That’s one proposal set forth by Adrian, the founder of the podcast Blockchain Socialist. “Let’s say we’re in Mushroom Kingdom,” he says, referring to a fictional setting from the Mario franchise. In this version, Mario is a single dad with a kid, and “Luigi is a single guy,” says Adrian. Under this socialized world, everyone gets access to housing, represented by a housing token on blockchain. “This token gives you access to a certain amount of square feet in a home,” he explains. “Mario’s token gives him access to a slightly bigger double apartment because he has a kid, so he’s entitled to more square feet of space because that agreement, which is democratically decided upon, is coded into blockchain.” In other words, a blockchain isn’t just an algorithm managing units of information, like a normal database, but rather it’s being used to encode and even define how that information is executed, with real-life implications.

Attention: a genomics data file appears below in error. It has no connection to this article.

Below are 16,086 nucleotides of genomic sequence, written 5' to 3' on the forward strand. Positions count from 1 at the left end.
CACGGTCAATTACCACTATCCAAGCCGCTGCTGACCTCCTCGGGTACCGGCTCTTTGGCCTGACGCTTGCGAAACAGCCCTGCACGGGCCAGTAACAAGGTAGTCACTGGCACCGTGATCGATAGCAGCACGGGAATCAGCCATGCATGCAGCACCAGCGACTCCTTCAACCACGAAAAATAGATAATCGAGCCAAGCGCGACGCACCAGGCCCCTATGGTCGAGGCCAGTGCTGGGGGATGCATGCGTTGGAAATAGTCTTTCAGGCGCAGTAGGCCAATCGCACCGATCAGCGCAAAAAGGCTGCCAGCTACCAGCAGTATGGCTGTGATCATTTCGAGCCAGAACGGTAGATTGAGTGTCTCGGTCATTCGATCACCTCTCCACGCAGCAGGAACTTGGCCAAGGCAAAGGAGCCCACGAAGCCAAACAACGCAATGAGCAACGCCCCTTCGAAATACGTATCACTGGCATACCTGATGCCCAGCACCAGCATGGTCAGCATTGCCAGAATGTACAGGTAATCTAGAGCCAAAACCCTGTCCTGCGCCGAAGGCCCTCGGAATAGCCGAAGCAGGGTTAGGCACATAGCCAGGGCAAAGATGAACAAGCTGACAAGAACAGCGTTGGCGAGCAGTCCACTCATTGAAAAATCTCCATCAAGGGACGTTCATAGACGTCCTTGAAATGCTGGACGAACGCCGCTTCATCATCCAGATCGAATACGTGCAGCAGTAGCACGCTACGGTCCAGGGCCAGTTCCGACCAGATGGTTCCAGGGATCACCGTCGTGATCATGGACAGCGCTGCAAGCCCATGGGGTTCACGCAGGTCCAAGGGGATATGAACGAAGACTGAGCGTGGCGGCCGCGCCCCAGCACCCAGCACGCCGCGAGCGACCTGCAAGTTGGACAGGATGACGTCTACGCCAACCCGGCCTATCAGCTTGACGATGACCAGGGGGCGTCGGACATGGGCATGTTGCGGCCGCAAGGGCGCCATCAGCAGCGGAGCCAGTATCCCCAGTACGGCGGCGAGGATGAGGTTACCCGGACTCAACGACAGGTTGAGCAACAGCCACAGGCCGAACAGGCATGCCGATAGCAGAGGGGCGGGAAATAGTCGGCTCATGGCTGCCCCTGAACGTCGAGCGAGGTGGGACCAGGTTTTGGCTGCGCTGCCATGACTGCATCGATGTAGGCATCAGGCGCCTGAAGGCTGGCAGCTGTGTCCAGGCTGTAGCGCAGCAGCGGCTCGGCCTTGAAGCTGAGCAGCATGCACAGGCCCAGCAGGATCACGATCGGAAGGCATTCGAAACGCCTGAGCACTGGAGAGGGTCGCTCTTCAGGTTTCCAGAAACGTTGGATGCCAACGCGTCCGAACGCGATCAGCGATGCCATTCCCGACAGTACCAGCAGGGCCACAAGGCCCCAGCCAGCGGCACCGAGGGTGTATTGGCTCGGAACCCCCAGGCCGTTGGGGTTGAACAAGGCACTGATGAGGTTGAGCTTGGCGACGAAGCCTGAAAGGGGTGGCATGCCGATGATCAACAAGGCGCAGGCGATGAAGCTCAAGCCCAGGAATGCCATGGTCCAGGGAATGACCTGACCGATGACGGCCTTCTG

Adrian was “working a really low paying job” when he first learned about cryptocurrencies. “I needed to figure out a way to also pay for my student loans and was learning more about stocks for investment, so I took a closer look at crypto,” he says. In the beginning, Adrian tells me that if he wanted to look up the most basic information about blockchain, “70 percent of it would be very right-wing and conservative” discourse about why Bitcoin has value. The emphasis, he says, was on the scarcity of Bitcoin and its similarities, in that way, to the gold standard. “Bitcoin never appealed to me, but Ethereum [another prominent digital currency] did because of smart contracts.”